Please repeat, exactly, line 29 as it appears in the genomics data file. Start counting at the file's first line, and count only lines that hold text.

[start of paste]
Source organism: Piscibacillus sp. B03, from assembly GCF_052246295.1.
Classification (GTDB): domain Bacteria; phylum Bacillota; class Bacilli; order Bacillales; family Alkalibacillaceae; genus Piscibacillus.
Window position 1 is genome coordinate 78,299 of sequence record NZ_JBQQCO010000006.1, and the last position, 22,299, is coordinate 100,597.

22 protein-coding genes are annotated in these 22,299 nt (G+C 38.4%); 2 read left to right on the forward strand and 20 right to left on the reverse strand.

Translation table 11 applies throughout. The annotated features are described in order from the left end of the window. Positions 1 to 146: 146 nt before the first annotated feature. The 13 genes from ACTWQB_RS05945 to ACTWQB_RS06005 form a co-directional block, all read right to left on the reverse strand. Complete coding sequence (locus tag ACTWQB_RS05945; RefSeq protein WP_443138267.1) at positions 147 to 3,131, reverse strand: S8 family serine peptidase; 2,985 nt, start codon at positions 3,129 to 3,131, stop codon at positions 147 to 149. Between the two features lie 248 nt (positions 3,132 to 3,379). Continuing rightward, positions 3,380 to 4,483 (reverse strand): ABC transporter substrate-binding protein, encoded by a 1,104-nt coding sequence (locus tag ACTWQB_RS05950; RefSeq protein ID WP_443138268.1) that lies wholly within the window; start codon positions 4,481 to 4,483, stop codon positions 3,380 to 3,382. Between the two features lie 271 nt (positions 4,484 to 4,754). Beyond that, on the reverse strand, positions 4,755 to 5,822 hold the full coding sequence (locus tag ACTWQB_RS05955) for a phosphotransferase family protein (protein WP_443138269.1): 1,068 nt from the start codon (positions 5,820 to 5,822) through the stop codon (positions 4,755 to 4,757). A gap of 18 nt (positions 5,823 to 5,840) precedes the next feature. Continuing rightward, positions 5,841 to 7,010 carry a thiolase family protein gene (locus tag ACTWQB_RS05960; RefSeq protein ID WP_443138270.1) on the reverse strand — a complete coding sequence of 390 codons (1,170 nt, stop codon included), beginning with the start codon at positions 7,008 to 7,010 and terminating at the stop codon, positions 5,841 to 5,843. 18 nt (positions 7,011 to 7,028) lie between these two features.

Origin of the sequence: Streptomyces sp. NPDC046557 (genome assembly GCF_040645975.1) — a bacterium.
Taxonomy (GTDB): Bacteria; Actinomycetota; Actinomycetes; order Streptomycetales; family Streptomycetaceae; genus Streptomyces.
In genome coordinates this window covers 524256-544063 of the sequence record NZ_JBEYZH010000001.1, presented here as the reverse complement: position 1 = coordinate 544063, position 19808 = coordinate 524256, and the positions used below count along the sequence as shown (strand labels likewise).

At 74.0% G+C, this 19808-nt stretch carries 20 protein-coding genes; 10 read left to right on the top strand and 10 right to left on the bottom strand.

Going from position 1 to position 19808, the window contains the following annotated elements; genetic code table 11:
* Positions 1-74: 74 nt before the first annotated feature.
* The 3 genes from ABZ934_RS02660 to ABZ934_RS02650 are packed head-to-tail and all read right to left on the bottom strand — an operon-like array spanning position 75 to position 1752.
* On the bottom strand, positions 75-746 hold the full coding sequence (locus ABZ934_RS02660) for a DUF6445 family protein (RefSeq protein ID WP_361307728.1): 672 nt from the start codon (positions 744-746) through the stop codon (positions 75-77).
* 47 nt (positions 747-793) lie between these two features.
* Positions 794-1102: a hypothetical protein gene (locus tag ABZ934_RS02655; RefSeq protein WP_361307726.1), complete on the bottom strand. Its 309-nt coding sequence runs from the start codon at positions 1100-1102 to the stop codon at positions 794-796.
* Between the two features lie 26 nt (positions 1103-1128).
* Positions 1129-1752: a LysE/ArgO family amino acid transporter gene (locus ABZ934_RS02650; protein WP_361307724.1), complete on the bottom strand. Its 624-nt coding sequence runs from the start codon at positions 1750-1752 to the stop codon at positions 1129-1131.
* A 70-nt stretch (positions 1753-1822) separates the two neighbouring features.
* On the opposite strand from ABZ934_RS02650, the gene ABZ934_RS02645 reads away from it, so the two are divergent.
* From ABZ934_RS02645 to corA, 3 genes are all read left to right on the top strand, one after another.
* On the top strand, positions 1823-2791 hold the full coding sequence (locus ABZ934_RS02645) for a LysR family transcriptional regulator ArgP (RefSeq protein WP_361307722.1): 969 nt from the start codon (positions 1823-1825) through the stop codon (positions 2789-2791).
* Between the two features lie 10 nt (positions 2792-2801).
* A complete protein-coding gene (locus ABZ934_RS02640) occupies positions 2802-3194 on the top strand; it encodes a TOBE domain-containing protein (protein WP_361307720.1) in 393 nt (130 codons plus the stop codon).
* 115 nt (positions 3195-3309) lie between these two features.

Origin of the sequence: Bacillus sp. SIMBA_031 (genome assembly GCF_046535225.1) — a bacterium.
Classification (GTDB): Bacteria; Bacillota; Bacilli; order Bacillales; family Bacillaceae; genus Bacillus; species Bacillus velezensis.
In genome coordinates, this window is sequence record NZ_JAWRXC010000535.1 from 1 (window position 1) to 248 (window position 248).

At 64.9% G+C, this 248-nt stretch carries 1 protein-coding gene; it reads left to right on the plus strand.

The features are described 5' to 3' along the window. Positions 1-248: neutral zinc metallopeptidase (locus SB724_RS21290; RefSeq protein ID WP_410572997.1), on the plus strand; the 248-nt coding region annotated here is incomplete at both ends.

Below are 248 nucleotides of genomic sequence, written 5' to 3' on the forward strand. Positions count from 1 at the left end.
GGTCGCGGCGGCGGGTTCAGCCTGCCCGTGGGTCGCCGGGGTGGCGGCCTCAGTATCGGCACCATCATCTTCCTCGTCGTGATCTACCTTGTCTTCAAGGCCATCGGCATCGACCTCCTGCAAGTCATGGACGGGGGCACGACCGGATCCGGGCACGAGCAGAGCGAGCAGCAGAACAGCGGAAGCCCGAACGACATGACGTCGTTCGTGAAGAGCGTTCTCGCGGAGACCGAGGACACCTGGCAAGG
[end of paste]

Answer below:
The features are described 5' to 3' along the window. Positions 1-248: neutral zinc metallopeptidase (locus SB724_RS21290; RefSeq protein ID WP_410572997.1), on the plus strand; the 248-nt coding region annotated here is incomplete at both ends.